Filed under
OSS
Ubuntu

Mycroft, the company behind the Mycroft AI open source intelligent personal assistant for GNU/Linux operating systems, has published a story recently on how they are using Ubuntu Linux and Snaps to deliver their software Mycroft devices.

Read more

Ubuntu 14.04.5 LTS to Deliver the Kernel & Graphics Stack from Ubuntu 16.04 LTS

Filed under
Ubuntu

On August 4, 2016, Canonical will announce the fifth and last point release of its long-term supported Ubuntu 14.04 LTS (Trusty Tahr) operating system, Ubuntu 14.04.5 LTS.

Read more

Leftovers: Ubuntu

Filed under
Ubuntu

Leftovers: Ubuntu and Debian

Filed under
Debian
Ubuntu
  • Ubuntu Announces New Snap Desktop Launchers

    Canonical developers have been working on new Snap desktop launchers for improving integration of Snap GUI packages with the converged Ubuntu desktop.

    These new Snap desktop launchers provide a closer and more unified level of integration among packaged desktop applications. Didier Roche, Ubuntu Desktop Technical Leader at Canonical, explained, "The goal was to streamline the experience and ensuring that all following user visible features are working, independent of the toolkit or technology you are using."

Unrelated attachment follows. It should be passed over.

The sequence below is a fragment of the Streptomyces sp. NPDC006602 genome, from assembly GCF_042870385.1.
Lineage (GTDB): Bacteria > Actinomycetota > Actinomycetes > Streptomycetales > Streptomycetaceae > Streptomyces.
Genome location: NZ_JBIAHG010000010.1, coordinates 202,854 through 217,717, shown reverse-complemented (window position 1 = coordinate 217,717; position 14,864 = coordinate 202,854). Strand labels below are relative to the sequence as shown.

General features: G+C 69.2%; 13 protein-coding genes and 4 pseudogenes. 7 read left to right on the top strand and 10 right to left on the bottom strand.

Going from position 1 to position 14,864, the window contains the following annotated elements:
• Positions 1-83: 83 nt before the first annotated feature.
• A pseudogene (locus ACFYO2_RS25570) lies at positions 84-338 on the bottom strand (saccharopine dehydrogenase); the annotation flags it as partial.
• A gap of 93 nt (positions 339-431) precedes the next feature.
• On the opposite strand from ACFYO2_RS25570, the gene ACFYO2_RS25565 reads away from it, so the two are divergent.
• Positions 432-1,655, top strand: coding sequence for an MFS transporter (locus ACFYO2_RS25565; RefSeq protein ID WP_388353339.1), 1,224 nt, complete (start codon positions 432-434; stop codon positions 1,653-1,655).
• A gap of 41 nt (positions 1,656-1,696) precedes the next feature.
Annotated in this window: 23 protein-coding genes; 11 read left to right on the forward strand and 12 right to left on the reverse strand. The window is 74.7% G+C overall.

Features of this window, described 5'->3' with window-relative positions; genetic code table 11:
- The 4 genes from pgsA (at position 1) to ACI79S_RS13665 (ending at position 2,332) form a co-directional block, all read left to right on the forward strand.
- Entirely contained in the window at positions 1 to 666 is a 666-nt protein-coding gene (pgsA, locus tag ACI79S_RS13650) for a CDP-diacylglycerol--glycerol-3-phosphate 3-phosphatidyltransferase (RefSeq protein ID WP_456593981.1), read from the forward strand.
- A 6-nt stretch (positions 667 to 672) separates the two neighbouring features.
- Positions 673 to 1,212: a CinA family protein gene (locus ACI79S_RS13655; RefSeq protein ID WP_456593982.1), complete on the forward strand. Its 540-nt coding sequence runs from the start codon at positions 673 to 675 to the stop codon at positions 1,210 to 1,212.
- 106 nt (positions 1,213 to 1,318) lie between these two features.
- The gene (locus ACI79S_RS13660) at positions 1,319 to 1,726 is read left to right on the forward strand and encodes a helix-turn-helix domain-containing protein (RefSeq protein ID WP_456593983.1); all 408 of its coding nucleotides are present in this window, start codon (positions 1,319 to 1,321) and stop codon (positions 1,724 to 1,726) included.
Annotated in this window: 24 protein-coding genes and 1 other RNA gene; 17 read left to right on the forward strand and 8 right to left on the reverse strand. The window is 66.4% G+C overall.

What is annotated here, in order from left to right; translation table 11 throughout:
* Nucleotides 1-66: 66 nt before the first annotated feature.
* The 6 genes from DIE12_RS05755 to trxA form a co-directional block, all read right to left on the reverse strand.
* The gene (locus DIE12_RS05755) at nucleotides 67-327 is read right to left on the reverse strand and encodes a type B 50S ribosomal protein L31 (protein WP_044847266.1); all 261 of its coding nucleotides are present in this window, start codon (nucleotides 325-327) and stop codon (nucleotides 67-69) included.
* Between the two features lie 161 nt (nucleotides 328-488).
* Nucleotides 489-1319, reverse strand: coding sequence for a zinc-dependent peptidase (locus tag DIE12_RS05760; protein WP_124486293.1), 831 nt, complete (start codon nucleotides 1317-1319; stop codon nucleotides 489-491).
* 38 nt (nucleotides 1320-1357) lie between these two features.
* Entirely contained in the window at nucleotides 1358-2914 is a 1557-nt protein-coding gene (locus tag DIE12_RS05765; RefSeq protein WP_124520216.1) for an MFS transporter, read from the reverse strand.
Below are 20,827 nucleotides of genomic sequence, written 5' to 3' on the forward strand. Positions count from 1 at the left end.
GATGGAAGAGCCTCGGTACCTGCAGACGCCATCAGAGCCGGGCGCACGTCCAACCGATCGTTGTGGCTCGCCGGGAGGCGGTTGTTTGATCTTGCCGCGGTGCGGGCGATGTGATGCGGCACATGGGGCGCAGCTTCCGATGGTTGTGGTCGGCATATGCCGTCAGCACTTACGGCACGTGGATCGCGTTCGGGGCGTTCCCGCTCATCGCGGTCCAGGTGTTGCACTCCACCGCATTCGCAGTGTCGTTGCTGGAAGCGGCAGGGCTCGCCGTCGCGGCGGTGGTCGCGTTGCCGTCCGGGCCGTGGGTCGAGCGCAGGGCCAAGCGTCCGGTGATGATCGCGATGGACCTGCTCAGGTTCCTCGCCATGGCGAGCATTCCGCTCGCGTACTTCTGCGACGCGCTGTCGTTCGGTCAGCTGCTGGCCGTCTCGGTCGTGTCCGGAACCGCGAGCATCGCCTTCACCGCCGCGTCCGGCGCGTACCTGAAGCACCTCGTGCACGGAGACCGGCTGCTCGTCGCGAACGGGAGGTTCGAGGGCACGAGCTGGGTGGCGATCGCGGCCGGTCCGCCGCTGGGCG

• Announcing new snap desktop launchers

    Integrating desktop applications with snaps has been a little bit challenging in terms of getting them looking and behaving as part of the system. This means following general desktop theming, having global application menu integration, getting the icon caches, getting configuration keys and such. Also, the technologies and toolkits like GTK, Qt, demand a little bit of expertise on that front.

  • Upgrading Linux Mint 17.3 to Mint 18 In Place

    Okay, I thought I could wait, but I couldn’t, so yesterday I decided to do an “in place” upgrade of my office desktop from Linux Mint 17.3 to Mint 18.

    It didn’t go smoothly.

    First, let me stress that the Linux Mint community strongly recommends a fresh install every time you upgrade from one release to another, and especially when it is from one major release, like Mint 17, to another, i.e. Mint 18. They ask you to backup your home directory and package lists, base the system and then restore. The problem is that I often make a lot of changes to my system which usually involves editing files in the system /etc directory, and this doesn’t capture that.

  • twenty years of free software -- part 9 small projects
  • Avoiding SMS vendor lock-in with SMPP